In a boost to Mumbai’s infrastructure, the Union government on Monday paved the way for another showpiece project in the country’s commercial capital — the 35.6-km coastal road that will connect the central business district of Nariman Point in south Mumbai with Kandivali, a northern suburb.
The road, to be built at an estimated cost of Rs 10,000 crore, is to come up in the engineering procurement and construction mode.
Highly-placed sources in the Maharashtra government said that while the state government will fund the project, the Brihanmumbai Municipal Corporation (BMC), also the implementation authority, is expected to raise resources from fungible FSI (floor space index).
Essentially, the BMC will charge Mumbai real estate developers for space it was earlier giving free of cost for flower beds, balconies, staircases and terraces. Since 2012, when the BMC initiated collections from fungible FSI, it has collected Rs 6,000 crore, according to information from budget documents.
In a series of tweets on Monday, Maharashtra chief Minister Devendra Fadnavis announced the project had been given the green signal by the environment ministry. Fadnavis indicated the first round of bids could be called for next month while the developers are expected to be chosen by mid-August. “The coastal road will decongest the traffic of Mumbai and will create 91 hectares of green spaces. Taking Mumbai infra to next standard,” Fadnavis said in a tweet.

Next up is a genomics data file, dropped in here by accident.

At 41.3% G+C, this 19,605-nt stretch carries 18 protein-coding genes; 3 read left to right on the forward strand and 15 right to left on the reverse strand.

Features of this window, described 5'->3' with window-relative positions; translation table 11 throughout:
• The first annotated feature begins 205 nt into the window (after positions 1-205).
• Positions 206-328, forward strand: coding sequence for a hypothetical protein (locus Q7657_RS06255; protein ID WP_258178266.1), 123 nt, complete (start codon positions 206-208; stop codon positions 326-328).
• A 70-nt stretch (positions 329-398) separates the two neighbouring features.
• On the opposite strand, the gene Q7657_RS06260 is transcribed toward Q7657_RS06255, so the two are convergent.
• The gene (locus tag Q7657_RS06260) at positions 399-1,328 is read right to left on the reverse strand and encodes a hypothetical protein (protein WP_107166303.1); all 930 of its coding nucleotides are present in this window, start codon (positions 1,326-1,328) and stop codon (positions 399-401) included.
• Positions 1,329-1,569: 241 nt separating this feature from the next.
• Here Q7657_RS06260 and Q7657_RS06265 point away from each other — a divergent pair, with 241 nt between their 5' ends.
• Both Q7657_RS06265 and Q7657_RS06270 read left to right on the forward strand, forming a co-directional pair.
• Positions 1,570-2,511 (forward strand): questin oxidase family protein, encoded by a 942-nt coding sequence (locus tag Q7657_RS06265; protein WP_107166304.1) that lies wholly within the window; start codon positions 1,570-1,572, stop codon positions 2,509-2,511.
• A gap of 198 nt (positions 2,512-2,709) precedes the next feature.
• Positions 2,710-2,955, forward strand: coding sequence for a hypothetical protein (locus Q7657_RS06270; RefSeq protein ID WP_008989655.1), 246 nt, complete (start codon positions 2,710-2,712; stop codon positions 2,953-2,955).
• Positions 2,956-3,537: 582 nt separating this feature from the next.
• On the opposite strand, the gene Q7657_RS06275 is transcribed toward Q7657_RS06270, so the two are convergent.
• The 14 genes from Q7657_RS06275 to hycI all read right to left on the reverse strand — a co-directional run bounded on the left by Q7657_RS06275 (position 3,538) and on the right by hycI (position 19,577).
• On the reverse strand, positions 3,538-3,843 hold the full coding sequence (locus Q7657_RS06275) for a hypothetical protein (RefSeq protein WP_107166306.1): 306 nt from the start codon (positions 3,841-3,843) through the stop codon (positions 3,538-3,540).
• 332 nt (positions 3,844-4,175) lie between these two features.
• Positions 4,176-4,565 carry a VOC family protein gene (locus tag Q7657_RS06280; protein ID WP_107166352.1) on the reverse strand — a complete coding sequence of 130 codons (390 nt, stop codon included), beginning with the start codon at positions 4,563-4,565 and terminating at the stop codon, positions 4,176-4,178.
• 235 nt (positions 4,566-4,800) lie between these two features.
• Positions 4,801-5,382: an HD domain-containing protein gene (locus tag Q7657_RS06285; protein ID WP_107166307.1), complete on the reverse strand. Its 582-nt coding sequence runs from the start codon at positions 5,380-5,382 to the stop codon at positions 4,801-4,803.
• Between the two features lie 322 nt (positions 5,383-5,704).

The project costs will include a rehabilitation component for fishermen, whose traditional half-acre fish drying yard will be affected. “While their houses will not be displaced, the fishermen have requested to be compensated for the loss of the fish yard,” BC Khatua, project director, Mumbai Transformation Support Unit (MTSU) said. MTSU is a government of Maharashtra and World Bank initiative that facilitates the process of Mumbai’s transformation by advising on, coordinating and monitoring projects undertaken to improve quality of life in Mumbai.
The coastal road project was conceived during the previous Congress-NCP regime, after sea links were not found feasible due to high costs involved. According to rough estimates, if three sea links were to be constructed between Nariman Point-Haji Ali, Haji Ali-Worli and Bandra-Versova, as was being proposed earlier, the cost would have run up to levels of Rs 25,000 crore.
On Saturday, the Maharashtra government had also signed a memorandum of understanding with the Netherlands government for obtaining technical advice on the feasibility of building a metro track along the proposed coastal road connecting north and south Mumbai. Apart from the natural escalation in cost due to inflation, sources say that there might be some additional cost as some sections, where the road will pass over mangroves, will be made on stilts. Also, the earlier plan accounted for just one tunnel. However, now there could be an additional tunnel planned between a suburb in the eastern side of the city to south Mumbai, so that more people can use the road.